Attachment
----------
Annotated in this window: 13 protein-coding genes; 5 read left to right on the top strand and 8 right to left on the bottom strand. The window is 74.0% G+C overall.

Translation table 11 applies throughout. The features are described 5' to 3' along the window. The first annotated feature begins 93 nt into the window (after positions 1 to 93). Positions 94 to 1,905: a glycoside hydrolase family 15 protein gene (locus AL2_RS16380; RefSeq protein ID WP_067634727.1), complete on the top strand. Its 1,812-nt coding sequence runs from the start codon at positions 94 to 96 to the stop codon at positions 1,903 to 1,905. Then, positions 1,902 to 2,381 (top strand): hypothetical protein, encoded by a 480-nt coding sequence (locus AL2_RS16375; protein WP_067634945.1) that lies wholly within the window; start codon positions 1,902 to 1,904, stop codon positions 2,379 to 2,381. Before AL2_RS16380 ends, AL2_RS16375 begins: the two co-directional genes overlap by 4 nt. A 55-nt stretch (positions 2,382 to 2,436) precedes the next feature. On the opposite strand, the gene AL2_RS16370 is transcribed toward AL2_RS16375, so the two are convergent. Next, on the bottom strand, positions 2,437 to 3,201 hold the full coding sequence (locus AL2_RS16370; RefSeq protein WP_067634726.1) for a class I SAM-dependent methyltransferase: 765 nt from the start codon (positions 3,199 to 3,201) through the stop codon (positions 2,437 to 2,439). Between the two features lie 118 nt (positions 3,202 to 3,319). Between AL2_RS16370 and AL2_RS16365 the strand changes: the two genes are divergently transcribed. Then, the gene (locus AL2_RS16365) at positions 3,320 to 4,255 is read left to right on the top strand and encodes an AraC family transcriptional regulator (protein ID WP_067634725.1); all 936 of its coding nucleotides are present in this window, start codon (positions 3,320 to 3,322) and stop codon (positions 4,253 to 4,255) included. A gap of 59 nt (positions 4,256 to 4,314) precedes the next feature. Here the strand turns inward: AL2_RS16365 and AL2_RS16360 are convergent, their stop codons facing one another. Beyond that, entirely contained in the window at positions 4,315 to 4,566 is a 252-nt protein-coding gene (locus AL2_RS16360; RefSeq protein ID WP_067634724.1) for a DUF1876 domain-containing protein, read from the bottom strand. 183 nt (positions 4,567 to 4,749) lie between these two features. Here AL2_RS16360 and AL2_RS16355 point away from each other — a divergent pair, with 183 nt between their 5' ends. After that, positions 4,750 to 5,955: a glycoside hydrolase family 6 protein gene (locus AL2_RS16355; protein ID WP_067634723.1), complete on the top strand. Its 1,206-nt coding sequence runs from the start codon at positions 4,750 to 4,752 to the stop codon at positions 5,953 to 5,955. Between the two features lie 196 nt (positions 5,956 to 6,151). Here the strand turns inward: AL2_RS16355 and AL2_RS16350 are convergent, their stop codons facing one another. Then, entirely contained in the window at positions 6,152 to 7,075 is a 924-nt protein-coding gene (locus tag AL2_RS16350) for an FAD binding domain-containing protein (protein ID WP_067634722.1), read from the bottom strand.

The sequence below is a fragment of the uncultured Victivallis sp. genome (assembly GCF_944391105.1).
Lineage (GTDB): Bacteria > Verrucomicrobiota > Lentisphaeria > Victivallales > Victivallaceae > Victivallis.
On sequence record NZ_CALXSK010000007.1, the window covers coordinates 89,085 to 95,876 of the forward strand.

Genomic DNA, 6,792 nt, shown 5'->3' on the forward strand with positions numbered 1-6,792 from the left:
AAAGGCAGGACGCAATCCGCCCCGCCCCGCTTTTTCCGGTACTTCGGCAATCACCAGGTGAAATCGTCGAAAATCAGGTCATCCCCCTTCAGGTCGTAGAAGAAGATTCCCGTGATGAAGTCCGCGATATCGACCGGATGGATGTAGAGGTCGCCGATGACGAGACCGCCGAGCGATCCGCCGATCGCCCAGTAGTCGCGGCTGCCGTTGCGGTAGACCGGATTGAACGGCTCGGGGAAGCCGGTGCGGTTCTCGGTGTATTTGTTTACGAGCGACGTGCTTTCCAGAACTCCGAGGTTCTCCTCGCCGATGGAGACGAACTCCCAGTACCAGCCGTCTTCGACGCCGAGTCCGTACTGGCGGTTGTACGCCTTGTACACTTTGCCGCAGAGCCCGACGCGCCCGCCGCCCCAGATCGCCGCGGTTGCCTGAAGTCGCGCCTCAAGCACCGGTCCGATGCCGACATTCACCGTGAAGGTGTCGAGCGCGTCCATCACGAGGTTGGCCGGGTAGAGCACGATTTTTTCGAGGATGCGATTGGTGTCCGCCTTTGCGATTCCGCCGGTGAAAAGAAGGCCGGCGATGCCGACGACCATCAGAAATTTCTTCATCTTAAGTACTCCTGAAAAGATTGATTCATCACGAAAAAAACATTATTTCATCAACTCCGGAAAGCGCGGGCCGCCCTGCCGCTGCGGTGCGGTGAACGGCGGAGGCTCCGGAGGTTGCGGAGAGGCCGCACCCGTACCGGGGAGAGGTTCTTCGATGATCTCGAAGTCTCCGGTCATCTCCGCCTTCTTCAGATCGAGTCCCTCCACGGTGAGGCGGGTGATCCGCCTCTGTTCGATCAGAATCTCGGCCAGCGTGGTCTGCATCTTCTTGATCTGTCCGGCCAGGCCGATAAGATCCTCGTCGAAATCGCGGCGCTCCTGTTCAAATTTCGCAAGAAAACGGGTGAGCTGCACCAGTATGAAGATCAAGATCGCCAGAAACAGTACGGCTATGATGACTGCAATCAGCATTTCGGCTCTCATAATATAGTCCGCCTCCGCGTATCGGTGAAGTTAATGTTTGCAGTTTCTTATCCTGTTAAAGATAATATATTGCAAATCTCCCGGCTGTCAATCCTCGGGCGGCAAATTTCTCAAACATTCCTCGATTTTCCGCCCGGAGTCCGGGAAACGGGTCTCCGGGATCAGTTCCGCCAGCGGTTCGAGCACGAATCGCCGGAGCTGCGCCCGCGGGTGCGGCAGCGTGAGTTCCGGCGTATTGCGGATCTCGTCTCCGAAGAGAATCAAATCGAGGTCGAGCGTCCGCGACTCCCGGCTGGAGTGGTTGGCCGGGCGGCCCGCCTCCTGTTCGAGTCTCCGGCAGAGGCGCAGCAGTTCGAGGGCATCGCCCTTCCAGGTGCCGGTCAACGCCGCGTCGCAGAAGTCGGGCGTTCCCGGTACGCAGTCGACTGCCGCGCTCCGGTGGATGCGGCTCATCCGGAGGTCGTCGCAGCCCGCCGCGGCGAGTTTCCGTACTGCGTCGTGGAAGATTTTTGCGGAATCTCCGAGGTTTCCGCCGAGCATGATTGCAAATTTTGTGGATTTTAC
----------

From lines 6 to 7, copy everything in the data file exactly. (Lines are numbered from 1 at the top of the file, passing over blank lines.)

Genomic DNA, 6,792 nt, shown 5'->3' on the forward strand with positions numbered 1-6,792 from the left:
AAAGGCAGGACGCAATCCGCCCCGCCCCGCTTTTTCCGGTACTTCGGCAATCACCAGGTGAAATCGTCGAAAATCAGGTCATCCCCCTTCAGGTCGTAGAAGAAGATTCCCGTGATGAAGTCCGCGATATCGACCGGATGGATGTAGAGGTCGCCGATGACGAGACCGCCGAGCGATCCGCCGATCGCCCAGTAGTCGCGGCTGCCGTTGCGGTAGACCGGATTGAACGGCTCGGGGAAGCCGGTGCGGTTCTCGGTGTATTTGTTTACGAGCGACGTGCTTTCCAGAACTCCGAGGTTCTCCTCGCCGATGGAGACGAACTCCCAGTACCAGCCGTCTTCGACGCCGAGTCCGTACTGGCGGTTGTACGCCTTGTACACTTTGCCGCAGAGCCCGACGCGCCCGCCGCCCCAGATCGCCGCGGTTGCCTGAAGTCGCGCCTCAAGCACCGGTCCGATGCCGACATTCACCGTGAAGGTGTCGAGCGCGTCCATCACGAGGTTGGCCGGGTAGAGCACGATTTTTTCGAGGATGCGATTGGTGTCCGCCTTTGCGATTCCGCCGGTGAAAAGAAGGCCGGCGATGCCGACGACCATCAGAAATTTCTTCATCTTAAGTACTCCTGAAAAGATTGATTCATCACGAAAAAAACATTATTTCATCAACTCCGGAAAGCGCGGGCCGCCCTGCCGCTGCGGTGCGGTGAACGGCGGAGGCTCCGGAGGTTGCGGAGAGGCCGCACCCGTACCGGGGAGAGGTTCTTCGATGATCTCGAAGTCTCCGGTCATCTCCGCCTTCTTCAGATCGAGTCCCTCCACGGTGAGGCGGGTGATCCGCCTCTGTTCGATCAGAATCTCGGCCAGCGTGGTCTGCATCTTCTTGATCTGTCCGGCCAGGCCGATAAGATCCTCGTCGAAATCGCGGCGCTCCTGTTCAAATTTCGCAAGAAAACGGGTGAGCTGCACCAGTATGAAGATCAAGATCGCCAGAAACAGTACGGCTATGATGACTGCAATCAGCATTTCGGCTCTCATAATATAGTCCGCCTCCGCGTATCGGTGAAGTTAATGTTTGCAGTTTCTTATCCTGTTAAAGATAATATATTGCAAATCTCCCGGCTGTCAATCCTCGGGCGGCAAATTTCTCAAACATTCCTCGATTTTCCGCCCGGAGTCCGGGAAACGGGTCTCCGGGATCAGTTCCGCCAGCGGTTCGAGCACGAATCGCCGGAGCTGCGCCCGCGGGTGCGGCAGCGTGAGTTCCGGCGTATTGCGGATCTCGTCTCCGAAGAGAATCAAATCGAGGTCGAGCGTCCGCGACTCCCGGCTGGAGTGGTTGGCCGGGCGGCCCGCCTCCTGTTCGAGTCTCCGGCAGAGGCGCAGCAGTTCGAGGGCATCGCCCTTCCAGGTGCCGGTCAACGCCGCGTCGCAGAAGTCGGGCGTTCCCGGTACGCAGTCGACTGCCGCGCTCCGGTGGATGCGGCTCATCCGGAGGTCGTCGCAGCCCGCCGCGGCGAGTTTCCGTACTGCGTCGTGGAAGATTTTTGCGGAATCTCCGAGGTTTCCGCCGAGCATGATTGCAAATTTTGTGGATTTTAC